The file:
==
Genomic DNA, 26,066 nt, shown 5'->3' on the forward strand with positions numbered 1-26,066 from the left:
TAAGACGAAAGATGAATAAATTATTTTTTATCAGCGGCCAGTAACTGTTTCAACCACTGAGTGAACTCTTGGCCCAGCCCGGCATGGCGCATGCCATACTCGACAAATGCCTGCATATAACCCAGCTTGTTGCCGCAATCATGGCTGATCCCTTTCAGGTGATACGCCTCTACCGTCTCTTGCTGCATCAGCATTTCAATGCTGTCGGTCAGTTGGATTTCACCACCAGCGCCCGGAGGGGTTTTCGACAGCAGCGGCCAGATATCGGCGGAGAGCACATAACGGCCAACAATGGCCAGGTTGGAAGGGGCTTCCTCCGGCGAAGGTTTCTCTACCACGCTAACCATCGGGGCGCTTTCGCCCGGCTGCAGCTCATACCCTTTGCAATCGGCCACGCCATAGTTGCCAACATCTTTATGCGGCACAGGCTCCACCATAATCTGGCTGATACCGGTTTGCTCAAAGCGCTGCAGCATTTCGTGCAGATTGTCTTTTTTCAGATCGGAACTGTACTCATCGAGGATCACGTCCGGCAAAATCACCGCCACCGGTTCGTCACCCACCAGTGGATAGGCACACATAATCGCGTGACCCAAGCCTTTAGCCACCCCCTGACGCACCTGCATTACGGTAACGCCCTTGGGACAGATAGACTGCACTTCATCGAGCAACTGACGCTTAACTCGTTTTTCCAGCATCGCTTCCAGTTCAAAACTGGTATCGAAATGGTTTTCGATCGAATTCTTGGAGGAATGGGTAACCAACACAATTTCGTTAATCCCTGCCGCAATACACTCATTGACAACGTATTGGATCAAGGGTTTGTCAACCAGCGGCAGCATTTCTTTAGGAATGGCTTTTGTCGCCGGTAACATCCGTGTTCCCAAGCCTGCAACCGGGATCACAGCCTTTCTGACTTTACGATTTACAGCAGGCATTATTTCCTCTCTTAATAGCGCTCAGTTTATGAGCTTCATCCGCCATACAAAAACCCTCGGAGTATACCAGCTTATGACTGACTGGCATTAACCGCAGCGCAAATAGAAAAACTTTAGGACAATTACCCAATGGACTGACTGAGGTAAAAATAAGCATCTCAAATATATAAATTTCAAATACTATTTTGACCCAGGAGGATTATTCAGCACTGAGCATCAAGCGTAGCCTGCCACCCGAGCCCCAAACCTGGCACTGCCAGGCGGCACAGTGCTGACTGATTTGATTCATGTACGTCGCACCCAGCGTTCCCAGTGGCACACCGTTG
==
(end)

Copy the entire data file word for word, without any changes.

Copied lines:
Genomic DNA, 26,066 nt, shown 5'->3' on the forward strand with positions numbered 1-26,066 from the left:
TAAGACGAAAGATGAATAAATTATTTTTTATCAGCGGCCAGTAACTGTTTCAACCACTGAGTGAACTCTTGGCCCAGCCCGGCATGGCGCATGCCATACTCGACAAATGCCTGCATATAACCCAGCTTGTTGCCGCAATCATGGCTGATCCCTTTCAGGTGATACGCCTCTACCGTCTCTTGCTGCATCAGCATTTCAATGCTGTCGGTCAGTTGGATTTCACCACCAGCGCCCGGAGGGGTTTTCGACAGCAGCGGCCAGATATCGGCGGAGAGCACATAACGGCCAACAATGGCCAGGTTGGAAGGGGCTTCCTCCGGCGAAGGTTTCTCTACCACGCTAACCATCGGGGCGCTTTCGCCCGGCTGCAGCTCATACCCTTTGCAATCGGCCACGCCATAGTTGCCAACATCTTTATGCGGCACAGGCTCCACCATAATCTGGCTGATACCGGTTTGCTCAAAGCGCTGCAGCATTTCGTGCAGATTGTCTTTTTTCAGATCGGAACTGTACTCATCGAGGATCACGTCCGGCAAAATCACCGCCACCGGTTCGTCACCCACCAGTGGATAGGCACACATAATCGCGTGACCCAAGCCTTTAGCCACCCCCTGACGCACCTGCATTACGGTAACGCCCTTGGGACAGATAGACTGCACTTCATCGAGCAACTGACGCTTAACTCGTTTTTCCAGCATCGCTTCCAGTTCAAAACTGGTATCGAAATGGTTTTCGATCGAATTCTTGGAGGAATGGGTAACCAACACAATTTCGTTAATCCCTGCCGCAATACACTCATTGACAACGTATTGGATCAAGGGTTTGTCAACCAGCGGCAGCATTTCTTTAGGAATGGCTTTTGTCGCCGGTAACATCCGTGTTCCCAAGCCTGCAACCGGGATCACAGCCTTTCTGACTTTACGATTTACAGCAGGCATTATTTCCTCTCTTAATAGCGCTCAGTTTATGAGCTTCATCCGCCATACAAAAACCCTCGGAGTATACCAGCTTATGACTGACTGGCATTAACCGCAGCGCAAATAGAAAAACTTTAGGACAATTACCCAATGGACTGACTGAGGTAAAAATAAGCATCTCAAATATATAAATTTCAAATACTATTTTGACCCAGGAGGATTATTCAGCACTGAGCATCAAGCGTAGCCTGCCACCCGAGCCCCAAACCTGGCACTGCCAGGCGGCACAGTGCTGACTGATTTGATTCATGTACGTCGCACCCAGCGTTCCCAGTGGCACACCGTTG